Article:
Controversial Kansas Church to Protest on Oahu

Pastor David Hockney
Pastor David Hockney
Maj. Chris Perrine
Maj. Chris Perrine

HONOLULU (KHNL) --  They've protested funerals across the country.  They picket while holding up controversial signs.

Members of a Kansas church are in Hawaii this weekend to protest what they call, "the sinful, sodomite, debauchery and decadence of Hawaii churches and the U.S. military."

Westboro Baptist Church members have picketed at the funerals of fallen military servicemembers, and most notably some years ago, at the funeral of a young gay man beaten and left to die, tied to a fence in Laramie, Wyoming.

On Sunday, Westboro church members plan to protest at four of Oahu's biggest churches and at three island military installations.

Oahu churches are aware of the planned protest this weekend.  Many would not comment, saying they don't want to give this more attention than necessary.

But Christians we talked to say, Westboro Baptist Church's ideology is the opposite of their convictions and their faith.

They're considered the most controversial church in the country.   Westboro Baptist Church has gained international attention for picketing funerals of gay people and military members.

"They're fighting for a nation that's made god their number one enemy," said Shirley Phelps-Roper, a daughter of Fred Phelps, the founder of Westboro Baptist Church.  "If those people were God-loving, the last place they would be is in the military. They would run, not walk, run."

Phelps-Roper says she wants to send a message to the parents.

"They're responsible for teaching them God's a liar and that His standards are all there to be disposed of," she said.  "They are responsible for that dead in hell child."

But in the midst of the chaos, there's silence. Hawaii churches have a different philosophy when it comes to God.

"My job is to help them see God in a real way," said David Hockney, who is the senior pastor at Olivet Baptist Church in the Punchbowl neighborhood of Honolulu.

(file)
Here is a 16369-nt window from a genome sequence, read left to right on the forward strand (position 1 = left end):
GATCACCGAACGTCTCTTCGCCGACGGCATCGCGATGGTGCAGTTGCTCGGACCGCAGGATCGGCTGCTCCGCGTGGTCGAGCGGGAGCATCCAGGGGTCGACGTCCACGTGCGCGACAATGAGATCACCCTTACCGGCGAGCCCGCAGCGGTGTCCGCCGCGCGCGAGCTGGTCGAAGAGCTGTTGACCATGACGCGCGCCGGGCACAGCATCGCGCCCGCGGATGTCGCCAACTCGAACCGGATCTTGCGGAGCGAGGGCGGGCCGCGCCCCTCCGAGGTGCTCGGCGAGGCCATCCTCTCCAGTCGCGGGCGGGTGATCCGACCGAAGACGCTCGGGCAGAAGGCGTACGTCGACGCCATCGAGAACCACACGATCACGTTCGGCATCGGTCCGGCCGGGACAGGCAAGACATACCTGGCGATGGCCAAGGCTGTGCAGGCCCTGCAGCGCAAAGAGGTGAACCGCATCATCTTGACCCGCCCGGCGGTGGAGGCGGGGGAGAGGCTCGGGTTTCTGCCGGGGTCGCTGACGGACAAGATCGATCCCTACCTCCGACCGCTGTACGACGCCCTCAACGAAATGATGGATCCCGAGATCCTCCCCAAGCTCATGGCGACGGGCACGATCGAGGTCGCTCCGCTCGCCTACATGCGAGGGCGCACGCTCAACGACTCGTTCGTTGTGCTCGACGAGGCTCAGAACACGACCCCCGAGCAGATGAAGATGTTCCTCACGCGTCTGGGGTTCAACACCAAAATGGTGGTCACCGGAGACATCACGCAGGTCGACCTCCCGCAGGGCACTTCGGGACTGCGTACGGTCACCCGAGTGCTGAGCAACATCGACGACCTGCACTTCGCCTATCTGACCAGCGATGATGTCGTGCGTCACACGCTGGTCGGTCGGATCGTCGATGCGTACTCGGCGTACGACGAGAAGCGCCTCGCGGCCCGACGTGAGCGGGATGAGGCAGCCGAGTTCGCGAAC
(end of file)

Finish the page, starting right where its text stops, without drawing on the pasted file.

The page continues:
He says his role is to strengthen his parishioners' relationship with God.

"We show the love of God to others," said Hockney.  "We minister to them and in that ministry, they open themselves up and listen to the (Holy) Spirit.

Listen and learn, rather than condemn.

"We need to reach out with the love of Christ and people see that and we don't need to be the ones that bring judgment," Hockney said.  "The scripture says the Holy Spirit brings judgment.

He hopes his church members and others don't get into any altercations with protestors from the Westboro Baptist Church.

"They have a right to do that," said Hockney.  "Scripture tells us we are to love those even with whom we disagree."

At the crossroad of righteousness and salvation.

Oahu churches have held meetings with the police about what to do this weekend.

There will be police presence at the various picketing sites, and church leaders are encouraging their members to keep a low profile and not get into any exchanges with protestors.

Westboro Baptist also plans to protest Hawaii's military installations, including Marine Corps Base Hawaii in Kaneohe.   Because of that, K-Bay's back gate will be closed from noon until 6 pm Sunday, so folks will have to use the main gate off the H-3.

Still, the Marines defend the church's right to protest.

"We support everybody's right to the First Amendment to their freedom of speech, and we realize as Marines, whether they agree with us or they don't, we still support their right to do that and we're honored to do so," said Maj. Chris Perrine, a public affairs officer with Marine Corps Base Hawaii.

Westboro Baptist is tangled in a major legal mess at the moment.  Last year, a jury ordered the church to pay the family of a Marine killed in Iraq $5 million, after church members protested at the young man's funeral.